Richard Appelbaum, PhD, affiliated with the School of Human & Organizational Development (HOD), has been named to one of two John D. and Catherine T. MacArthur Foundation Chairs at the University of California, Santa Barbara (UCSB). He and UCSB history professor Nelson Lichtenstein will pursue joint programming and research focused on the theme of "Human Rights in the Workplace: At Home and Abroad."
Appelbaum is a professor of sociology and global and international studies and director of graduate studies at UCSB. He and Lichtenstein each will receive the returns on two $1 million endowments over five years to support teaching, research, and public service activities.
The MacArthur Foundation Chairs currently at UCSB are among seven chairs funded by a UC system-wide endowment from the MacArthur Foundation. The endowment was established in 2009 for the purpose of supporting research, public service, and teaching that promotes the objectives of the MacArthur Foundation, which include working to defend human rights, advance global conservation and security, make cities better places, and understand how technology is affecting children and society. At the end of five years, the two endowed chairs currently at UCSB will be redistributed to other UC campuses.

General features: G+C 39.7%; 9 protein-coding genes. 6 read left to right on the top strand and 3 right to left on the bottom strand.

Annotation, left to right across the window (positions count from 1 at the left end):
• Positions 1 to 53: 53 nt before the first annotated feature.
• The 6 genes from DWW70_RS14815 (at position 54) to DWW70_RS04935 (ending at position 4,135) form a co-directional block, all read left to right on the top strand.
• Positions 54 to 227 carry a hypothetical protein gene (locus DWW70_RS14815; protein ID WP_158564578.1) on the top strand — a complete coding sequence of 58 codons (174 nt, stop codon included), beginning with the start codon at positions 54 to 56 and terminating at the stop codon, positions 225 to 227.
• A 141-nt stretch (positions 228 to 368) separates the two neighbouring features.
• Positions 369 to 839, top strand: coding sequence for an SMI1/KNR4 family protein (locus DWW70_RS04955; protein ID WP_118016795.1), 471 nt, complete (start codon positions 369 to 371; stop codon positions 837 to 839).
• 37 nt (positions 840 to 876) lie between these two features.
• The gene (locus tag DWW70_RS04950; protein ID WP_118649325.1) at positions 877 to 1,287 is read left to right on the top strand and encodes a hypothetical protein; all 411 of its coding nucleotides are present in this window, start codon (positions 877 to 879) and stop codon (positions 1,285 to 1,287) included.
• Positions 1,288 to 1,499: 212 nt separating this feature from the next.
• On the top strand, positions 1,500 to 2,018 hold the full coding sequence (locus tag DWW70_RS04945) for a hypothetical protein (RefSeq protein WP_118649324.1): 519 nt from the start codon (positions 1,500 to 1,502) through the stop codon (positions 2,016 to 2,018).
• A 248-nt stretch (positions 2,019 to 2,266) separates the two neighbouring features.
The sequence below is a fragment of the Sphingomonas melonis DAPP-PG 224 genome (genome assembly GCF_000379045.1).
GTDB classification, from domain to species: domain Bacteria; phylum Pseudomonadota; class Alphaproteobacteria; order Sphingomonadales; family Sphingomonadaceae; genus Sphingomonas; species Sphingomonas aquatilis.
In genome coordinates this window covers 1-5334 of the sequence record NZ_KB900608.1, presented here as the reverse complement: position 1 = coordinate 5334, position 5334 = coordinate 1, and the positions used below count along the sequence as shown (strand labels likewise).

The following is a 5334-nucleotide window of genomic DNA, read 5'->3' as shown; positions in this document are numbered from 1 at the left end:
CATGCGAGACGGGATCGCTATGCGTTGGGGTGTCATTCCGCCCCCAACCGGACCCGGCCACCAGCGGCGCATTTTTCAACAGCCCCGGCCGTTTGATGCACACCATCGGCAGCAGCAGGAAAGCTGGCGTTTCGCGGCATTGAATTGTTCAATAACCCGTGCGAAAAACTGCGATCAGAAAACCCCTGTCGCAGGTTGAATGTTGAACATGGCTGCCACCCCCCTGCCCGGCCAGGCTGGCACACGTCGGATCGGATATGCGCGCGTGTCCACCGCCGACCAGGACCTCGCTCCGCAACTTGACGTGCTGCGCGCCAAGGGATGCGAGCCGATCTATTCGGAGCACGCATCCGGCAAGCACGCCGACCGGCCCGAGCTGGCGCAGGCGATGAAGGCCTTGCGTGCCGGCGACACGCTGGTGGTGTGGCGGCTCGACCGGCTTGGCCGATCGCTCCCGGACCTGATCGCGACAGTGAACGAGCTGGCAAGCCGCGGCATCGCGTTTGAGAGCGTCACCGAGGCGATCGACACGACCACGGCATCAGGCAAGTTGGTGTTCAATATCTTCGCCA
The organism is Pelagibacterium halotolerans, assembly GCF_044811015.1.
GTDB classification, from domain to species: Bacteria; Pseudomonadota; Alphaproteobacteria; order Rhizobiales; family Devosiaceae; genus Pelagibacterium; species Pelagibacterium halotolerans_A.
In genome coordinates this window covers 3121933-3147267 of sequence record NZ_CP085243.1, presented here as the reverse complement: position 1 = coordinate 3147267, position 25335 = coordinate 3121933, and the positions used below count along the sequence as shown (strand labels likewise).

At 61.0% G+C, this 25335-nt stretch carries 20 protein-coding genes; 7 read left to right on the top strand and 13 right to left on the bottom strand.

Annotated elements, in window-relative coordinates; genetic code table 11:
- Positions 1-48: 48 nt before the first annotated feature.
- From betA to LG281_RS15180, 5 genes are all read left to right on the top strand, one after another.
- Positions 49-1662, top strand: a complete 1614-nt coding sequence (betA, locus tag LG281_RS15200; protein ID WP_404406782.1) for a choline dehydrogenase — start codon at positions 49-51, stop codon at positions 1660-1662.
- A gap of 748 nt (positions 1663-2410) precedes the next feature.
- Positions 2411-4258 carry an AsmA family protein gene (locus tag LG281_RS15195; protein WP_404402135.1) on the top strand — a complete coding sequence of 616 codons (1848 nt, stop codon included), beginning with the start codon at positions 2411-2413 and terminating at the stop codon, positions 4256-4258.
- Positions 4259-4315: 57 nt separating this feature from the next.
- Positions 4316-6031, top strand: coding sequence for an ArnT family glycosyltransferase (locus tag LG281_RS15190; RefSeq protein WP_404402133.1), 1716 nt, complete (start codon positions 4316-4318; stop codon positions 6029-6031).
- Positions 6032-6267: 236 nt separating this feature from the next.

The scholarly activities Appelbaum and Lichtenstein will pursue include an evaluation of the International Labor Organization and its work; a historical and comparative look at guest worker programs; and an examination of evolving labor conditions, laws, and enforcement in emerging economies.
According to Appelbaum, "Globalization has made it increasingly difficult for workers to achieve the basic human rights to which they are entitled. Retailers such as Wal-Mart and the brands that they carry now source from supply chains that extend around the world, moving production from factory to factory in search of the lowest possible costs. One of our central challenges is to better understand how workers' rights can be best achieved when businesses can move about the world with relative ease."